Meet the accidental author juggling multiple books deals
16 March 2022
After honing his authorial prowess on Falmouth’s English with Creative Writing degree, Adrian Martin set his mind to learning the ins and outs of the writing industry with an MA in Professional Writing.
The author has just published his second book Stone Ruins and City Smoke and is currently signed to two deals with Dark Edge Press and Spellbound Books.
We sat down to catch up with the writer, who discussed his university memories, tips for new authors and the power of Falmouth’s creative community.
For many aspiring authors, publishing a debut novel is a dream that grips them from a young age – but that wasn’t the case for MA Professional Writing graduate Adrian Martin.
“There was no specific thought to try and become a writer”, Adrian told us. “My education was really interrupted growing up, and I worked as a lorry driver and in the British Army before I went to university. But I really enjoyed writing, so I decided to keep going and see where it’d take me.”
So far, Adrian’s laid-back approach to the industry is treating him well. The author has just published his second book, the romantic comedy Stone Ruins and City Smoke under the pen name Charlie Martyn. He’s also juggling two publishing deals in separate genres (Romantic comedy and horror fiction), which will see him publish a further two books in the next two years.
The author appears relaxed about his progress so far, but as the conversation turns to his memories of the Professional Writing MA, it becomes apparent that his growth as a writer has been a calculated effort.
“For me, the MA was all about learning the nuts and bolts of writing in a professional context”, Adrian reflects. “It wasn’t just about the actual writing itself. I quickly learnt that if you want to be any kind of writer, you’ve got to market yourself really well. You’ve got to become a brand.
“For me, that was a bit of an eye opener. The MA explained how to brand yourself, as well as the other things you can do alongside writing novels or screenplays to try and attract some attention to your name, like utilising your social media networks.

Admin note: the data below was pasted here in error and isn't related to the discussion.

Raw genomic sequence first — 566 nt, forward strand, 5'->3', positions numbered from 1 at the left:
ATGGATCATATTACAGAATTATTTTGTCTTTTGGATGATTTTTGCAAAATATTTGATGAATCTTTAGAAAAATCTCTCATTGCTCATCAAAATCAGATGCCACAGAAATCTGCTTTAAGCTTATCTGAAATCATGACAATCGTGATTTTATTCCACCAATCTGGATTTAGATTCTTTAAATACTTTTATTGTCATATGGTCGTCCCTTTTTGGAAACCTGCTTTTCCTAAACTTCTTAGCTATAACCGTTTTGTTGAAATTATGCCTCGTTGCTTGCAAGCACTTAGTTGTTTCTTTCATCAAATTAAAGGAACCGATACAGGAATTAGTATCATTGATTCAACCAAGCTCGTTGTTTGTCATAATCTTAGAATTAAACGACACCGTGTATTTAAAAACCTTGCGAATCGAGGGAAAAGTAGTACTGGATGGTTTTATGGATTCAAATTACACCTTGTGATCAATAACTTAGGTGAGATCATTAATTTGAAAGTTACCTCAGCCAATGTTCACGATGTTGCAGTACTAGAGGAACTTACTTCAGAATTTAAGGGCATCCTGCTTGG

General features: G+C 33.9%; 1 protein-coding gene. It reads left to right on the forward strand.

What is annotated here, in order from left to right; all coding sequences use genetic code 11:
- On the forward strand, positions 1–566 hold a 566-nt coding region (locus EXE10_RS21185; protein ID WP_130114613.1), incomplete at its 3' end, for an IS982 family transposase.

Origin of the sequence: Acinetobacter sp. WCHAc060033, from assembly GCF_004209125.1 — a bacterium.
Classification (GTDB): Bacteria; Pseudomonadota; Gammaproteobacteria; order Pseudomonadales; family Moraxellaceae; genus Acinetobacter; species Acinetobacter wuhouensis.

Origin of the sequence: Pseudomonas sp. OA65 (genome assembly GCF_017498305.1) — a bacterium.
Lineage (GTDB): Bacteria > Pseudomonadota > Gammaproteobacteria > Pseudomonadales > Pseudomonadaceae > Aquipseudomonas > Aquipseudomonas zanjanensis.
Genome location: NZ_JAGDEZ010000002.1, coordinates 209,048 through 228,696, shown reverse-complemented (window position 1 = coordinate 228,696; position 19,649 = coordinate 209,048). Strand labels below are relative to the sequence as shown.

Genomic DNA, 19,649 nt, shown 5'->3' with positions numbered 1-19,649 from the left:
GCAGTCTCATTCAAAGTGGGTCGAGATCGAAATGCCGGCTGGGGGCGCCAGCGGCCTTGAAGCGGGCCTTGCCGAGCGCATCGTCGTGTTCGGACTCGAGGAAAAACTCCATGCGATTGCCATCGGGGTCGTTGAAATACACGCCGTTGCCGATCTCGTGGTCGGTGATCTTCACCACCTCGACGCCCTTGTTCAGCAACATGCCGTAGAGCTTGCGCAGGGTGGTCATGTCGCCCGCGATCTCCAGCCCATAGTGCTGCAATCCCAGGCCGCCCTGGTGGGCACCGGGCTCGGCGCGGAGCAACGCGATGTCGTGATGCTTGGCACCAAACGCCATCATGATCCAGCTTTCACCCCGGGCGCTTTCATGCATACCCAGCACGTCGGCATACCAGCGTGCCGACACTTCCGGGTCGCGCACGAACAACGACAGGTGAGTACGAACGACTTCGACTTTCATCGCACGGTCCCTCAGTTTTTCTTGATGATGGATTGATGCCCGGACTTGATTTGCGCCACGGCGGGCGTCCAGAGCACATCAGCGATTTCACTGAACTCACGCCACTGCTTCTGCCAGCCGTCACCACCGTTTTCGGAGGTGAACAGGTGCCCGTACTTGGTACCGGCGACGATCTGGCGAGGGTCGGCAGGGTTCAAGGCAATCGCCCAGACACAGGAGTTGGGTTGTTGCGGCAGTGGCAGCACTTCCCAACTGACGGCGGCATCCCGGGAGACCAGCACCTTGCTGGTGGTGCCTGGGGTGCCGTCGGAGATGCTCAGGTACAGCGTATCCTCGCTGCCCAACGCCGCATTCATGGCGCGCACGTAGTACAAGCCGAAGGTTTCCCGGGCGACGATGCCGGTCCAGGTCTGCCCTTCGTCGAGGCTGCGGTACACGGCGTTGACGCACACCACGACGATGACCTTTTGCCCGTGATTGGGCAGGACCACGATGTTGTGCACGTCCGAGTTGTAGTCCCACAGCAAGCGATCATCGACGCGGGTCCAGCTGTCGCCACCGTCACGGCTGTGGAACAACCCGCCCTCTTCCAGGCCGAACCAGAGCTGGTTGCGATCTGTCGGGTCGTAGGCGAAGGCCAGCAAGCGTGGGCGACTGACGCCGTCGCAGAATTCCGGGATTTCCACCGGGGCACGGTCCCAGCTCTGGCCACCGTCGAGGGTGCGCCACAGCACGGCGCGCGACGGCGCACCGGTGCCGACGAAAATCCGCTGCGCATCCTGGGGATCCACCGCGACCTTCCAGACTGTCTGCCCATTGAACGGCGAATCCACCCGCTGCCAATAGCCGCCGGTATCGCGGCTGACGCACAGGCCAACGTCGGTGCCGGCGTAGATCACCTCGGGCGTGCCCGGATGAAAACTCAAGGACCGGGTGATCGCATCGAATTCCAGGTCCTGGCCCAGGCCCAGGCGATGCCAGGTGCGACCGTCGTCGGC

“E.L. James is a really good example of how to build a profile online before releasing a book, it’s why 50 Shades of Grey was such a commercial success.”
Adrian took this lesson to heart; in fact, his first publishing deal, which was struck with Dark Edge Press, came about through the Twitter following he amassed during his time at university.
As Adrian explains “I was firing Stone Ruins and City Smoke off to publishers and getting rejections. I’d spoken about the process on Twitter, and Louise Mullins, who owns Dark Edge, reached out and asked if I’d send her a copy of the book. A couple of weeks later, she got back to me and offered me a deal!”
Falmouth’s Creative Community
Being part of a wider creative community also had an enormously positive effect on Adrian’s development as a writer. The Cornish author attributes a large part of his success to his course mates, who provided invaluable feedback on his early manuscripts and encouraged his development.
“As a cohort we actually took it upon ourselves to review each other’s material”, Adrian explains. “We'd have meetings after our seminars; feedback is just priceless. I found that one of the best things that you can get on the course is peer feedback.
“It teaches you to realize the importance of the not so good stuff, what people didn't enjoy and why they didn't enjoy it. We had a complete honesty rule about how we felt about something, and nobody took it personally because we’d all realized by that time that we were all trying to help each other.
“The MA teaches you to listen to what people have got to say. You can’t just go, ‘Oh yeah, this is my best work ever’ and just run with that. There’s no room for egos in writing, you have to be willing to adapt.
“My last book had 10,000 words edited out of it, and it made it a much tighter and better story.”
Adrian’s story strikes a similar chord to that of fellow graduate Philip Hamlyn Williams, who also notes the importance of making contacts while at university.
“The course is such a powerful community in itself”, Adrian tells us. “It’s really important to make the most the events and services provided, and to try and create opportunities for yourself too.”
Adrian continued to receive support with his work post-graduation, and he credits scriptwriting professor John Finnegan with going above and beyond to help him with his manuscripts. In fact, Adrian’s next book will be the novelisation of the script he wrote for his MA dissertation.
Tips for new writers
As well as utilising social media, Adrian believes that all aspiring writers need a copy of The Writers’ and Artists’ Yearbook. “It’s a writers’ Bible”, Adrian says. “It’s got lists of all the agents and publishers in the country – go through it carefully and look for a person or company that looks like a good fit for your work.”
Adrian also believes that simply having the guts to trust your instincts and get started is the most useful piece of advice any aspiring author can take.
“When I was on the BA, we went to meet with Wyl Menmuir, who was the writer in residence”, Adrian recalls. “He sat us down and asked us what we were all working on; at the time I hadn’t started anything. But when my turn came, I said I was writing a romance novel, which he said he was looking forward to seeing next week! So, by the following week, I’d written a chapter – that book has now become Stone Ruins and City Smoke. If there was ever an accidental novel written, this was it!”
“Just get it on paper. That first sentence is always the hardest one to write in my experience. Don’t overthink it.”